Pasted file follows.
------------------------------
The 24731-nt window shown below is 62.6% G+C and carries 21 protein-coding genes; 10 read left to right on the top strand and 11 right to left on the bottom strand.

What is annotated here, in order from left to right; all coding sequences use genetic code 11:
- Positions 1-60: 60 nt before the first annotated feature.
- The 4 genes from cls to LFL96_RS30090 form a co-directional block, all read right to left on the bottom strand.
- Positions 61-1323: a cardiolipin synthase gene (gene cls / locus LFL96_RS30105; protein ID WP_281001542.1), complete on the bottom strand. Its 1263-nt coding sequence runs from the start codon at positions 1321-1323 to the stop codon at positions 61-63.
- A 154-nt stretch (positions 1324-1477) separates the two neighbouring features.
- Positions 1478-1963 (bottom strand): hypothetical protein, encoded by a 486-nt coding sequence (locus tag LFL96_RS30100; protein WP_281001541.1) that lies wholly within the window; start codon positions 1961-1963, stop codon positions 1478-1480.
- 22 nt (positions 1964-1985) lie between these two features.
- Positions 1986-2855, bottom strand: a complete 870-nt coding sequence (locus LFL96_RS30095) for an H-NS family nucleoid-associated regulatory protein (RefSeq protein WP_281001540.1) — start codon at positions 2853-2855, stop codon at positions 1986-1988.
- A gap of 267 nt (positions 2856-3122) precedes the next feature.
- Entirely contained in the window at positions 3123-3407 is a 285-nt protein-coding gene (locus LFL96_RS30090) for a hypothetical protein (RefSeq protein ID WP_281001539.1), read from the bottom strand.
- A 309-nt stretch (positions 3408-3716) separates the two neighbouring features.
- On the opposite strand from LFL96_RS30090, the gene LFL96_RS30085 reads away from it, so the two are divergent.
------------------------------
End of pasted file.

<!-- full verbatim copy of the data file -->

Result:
The 24731-nt window shown below is 62.6% G+C and carries 21 protein-coding genes; 10 read left to right on the top strand and 11 right to left on the bottom strand.

What is annotated here, in order from left to right; all coding sequences use genetic code 11:
- Positions 1-60: 60 nt before the first annotated feature.
- The 4 genes from cls to LFL96_RS30090 form a co-directional block, all read right to left on the bottom strand.
- Positions 61-1323: a cardiolipin synthase gene (gene cls / locus LFL96_RS30105; protein ID WP_281001542.1), complete on the bottom strand. Its 1263-nt coding sequence runs from the start codon at positions 1321-1323 to the stop codon at positions 61-63.
- A 154-nt stretch (positions 1324-1477) separates the two neighbouring features.
- Positions 1478-1963 (bottom strand): hypothetical protein, encoded by a 486-nt coding sequence (locus tag LFL96_RS30100; protein WP_281001541.1) that lies wholly within the window; start codon positions 1961-1963, stop codon positions 1478-1480.
- 22 nt (positions 1964-1985) lie between these two features.
- Positions 1986-2855, bottom strand: a complete 870-nt coding sequence (locus LFL96_RS30095) for an H-NS family nucleoid-associated regulatory protein (RefSeq protein WP_281001540.1) — start codon at positions 2853-2855, stop codon at positions 1986-1988.
- A gap of 267 nt (positions 2856-3122) precedes the next feature.
- Entirely contained in the window at positions 3123-3407 is a 285-nt protein-coding gene (locus LFL96_RS30090) for a hypothetical protein (RefSeq protein ID WP_281001539.1), read from the bottom strand.
- A 309-nt stretch (positions 3408-3716) separates the two neighbouring features.
- On the opposite strand from LFL96_RS30090, the gene LFL96_RS30085 reads away from it, so the two are divergent.